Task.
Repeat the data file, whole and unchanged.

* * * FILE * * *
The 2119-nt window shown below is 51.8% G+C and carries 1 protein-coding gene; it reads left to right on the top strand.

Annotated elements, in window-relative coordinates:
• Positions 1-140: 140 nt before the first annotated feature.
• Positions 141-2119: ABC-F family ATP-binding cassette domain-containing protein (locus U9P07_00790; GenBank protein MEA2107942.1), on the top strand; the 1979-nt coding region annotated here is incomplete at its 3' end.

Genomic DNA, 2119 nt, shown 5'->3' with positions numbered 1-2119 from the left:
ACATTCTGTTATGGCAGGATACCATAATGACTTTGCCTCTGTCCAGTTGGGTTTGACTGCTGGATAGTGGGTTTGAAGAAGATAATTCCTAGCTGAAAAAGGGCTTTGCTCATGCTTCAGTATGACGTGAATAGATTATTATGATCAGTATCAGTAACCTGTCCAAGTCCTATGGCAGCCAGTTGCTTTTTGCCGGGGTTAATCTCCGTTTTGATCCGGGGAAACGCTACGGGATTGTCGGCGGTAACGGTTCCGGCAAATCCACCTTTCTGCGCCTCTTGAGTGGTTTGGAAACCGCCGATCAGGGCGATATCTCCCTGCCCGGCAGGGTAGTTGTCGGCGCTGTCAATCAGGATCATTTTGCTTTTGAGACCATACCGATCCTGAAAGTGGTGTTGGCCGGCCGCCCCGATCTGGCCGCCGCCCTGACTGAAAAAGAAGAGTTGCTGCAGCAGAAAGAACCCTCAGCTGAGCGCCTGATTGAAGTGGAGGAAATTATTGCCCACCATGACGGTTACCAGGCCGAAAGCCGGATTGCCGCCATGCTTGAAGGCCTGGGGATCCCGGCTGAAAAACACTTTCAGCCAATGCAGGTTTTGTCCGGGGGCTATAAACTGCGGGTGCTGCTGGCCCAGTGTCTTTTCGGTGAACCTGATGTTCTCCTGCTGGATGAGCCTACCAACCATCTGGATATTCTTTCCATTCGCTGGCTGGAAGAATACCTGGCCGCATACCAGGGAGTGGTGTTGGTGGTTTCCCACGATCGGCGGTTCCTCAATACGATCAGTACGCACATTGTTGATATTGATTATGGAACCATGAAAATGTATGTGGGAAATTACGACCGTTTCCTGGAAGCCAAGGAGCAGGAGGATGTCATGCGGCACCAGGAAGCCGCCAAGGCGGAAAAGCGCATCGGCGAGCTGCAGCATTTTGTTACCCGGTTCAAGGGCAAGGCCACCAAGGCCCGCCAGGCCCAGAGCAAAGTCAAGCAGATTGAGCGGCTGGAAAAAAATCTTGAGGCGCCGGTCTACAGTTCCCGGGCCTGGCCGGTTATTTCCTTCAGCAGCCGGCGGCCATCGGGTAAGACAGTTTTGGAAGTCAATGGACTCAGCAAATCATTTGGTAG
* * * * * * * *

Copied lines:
The 2119-nt window shown below is 51.8% G+C and carries 1 protein-coding gene; it reads left to right on the top strand.

Annotated elements, in window-relative coordinates:
• Positions 1-140: 140 nt before the first annotated feature.
• Positions 141-2119: ABC-F family ATP-binding cassette domain-containing protein (locus U9P07_00790; GenBank protein MEA2107942.1), on the top strand; the 1979-nt coding region annotated here is incomplete at its 3' end.

Genomic DNA, 2119 nt, shown 5'->3' with positions numbered 1-2119 from the left:
ACATTCTGTTATGGCAGGATACCATAATGACTTTGCCTCTGTCCAGTTGGGTTTGACTGCTGGATAGTGGGTTTGAAGAAGATAATTCCTAGCTGAAAAAGGGCTTTGCTCATGCTTCAGTATGACGTGAATAGATTATTATGATCAGTATCAGTAACCTGTCCAAGTCCTATGGCAGCCAGTTGCTTTTTGCCGGGGTTAATCTCCGTTTTGATCCGGGGAAACGCTACGGGATTGTCGGCGGTAACGGTTCCGGCAAATCCACCTTTCTGCGCCTCTTGAGTGGTTTGGAAACCGCCGATCAGGGCGATATCTCCCTGCCCGGCAGGGTAGTTGTCGGCGCTGTCAATCAGGATCATTTTGCTTTTGAGACCATACCGATCCTGAAAGTGGTGTTGGCCGGCCGCCCCGATCTGGCCGCCGCCCTGACTGAAAAAGAAGAGTTGCTGCAGCAGAAAGAACCCTCAGCTGAGCGCCTGATTGAAGTGGAGGAAATTATTGCCCACCATGACGGTTACCAGGCCGAAAGCCGGATTGCCGCCATGCTTGAAGGCCTGGGGATCCCGGCTGAAAAACACTTTCAGCCAATGCAGGTTTTGTCCGGGGGCTATAAACTGCGGGTGCTGCTGGCCCAGTGTCTTTTCGGTGAACCTGATGTTCTCCTGCTGGATGAGCCTACCAACCATCTGGATATTCTTTCCATTCGCTGGCTGGAAGAATACCTGGCCGCATACCAGGGAGTGGTGTTGGTGGTTTCCCACGATCGGCGGTTCCTCAATACGATCAGTACGCACATTGTTGATATTGATTATGGAACCATGAAAATGTATGTGGGAAATTACGACCGTTTCCTGGAAGCCAAGGAGCAGGAGGATGTCATGCGGCACCAGGAAGCCGCCAAGGCGGAAAAGCGCATCGGCGAGCTGCAGCATTTTGTTACCCGGTTCAAGGGCAAGGCCACCAAGGCCCGCCAGGCCCAGAGCAAAGTCAAGCAGATTGAGCGGCTGGAAAAAAATCTTGAGGCGCCGGTCTACAGTTCCCGGGCCTGGCCGGTTATTTCCTTCAGCAGCCGGCGGCCATCGGGTAAGACAGTTTTGGAAGTCAATGGACTCAGCAAATCATTTGGTAG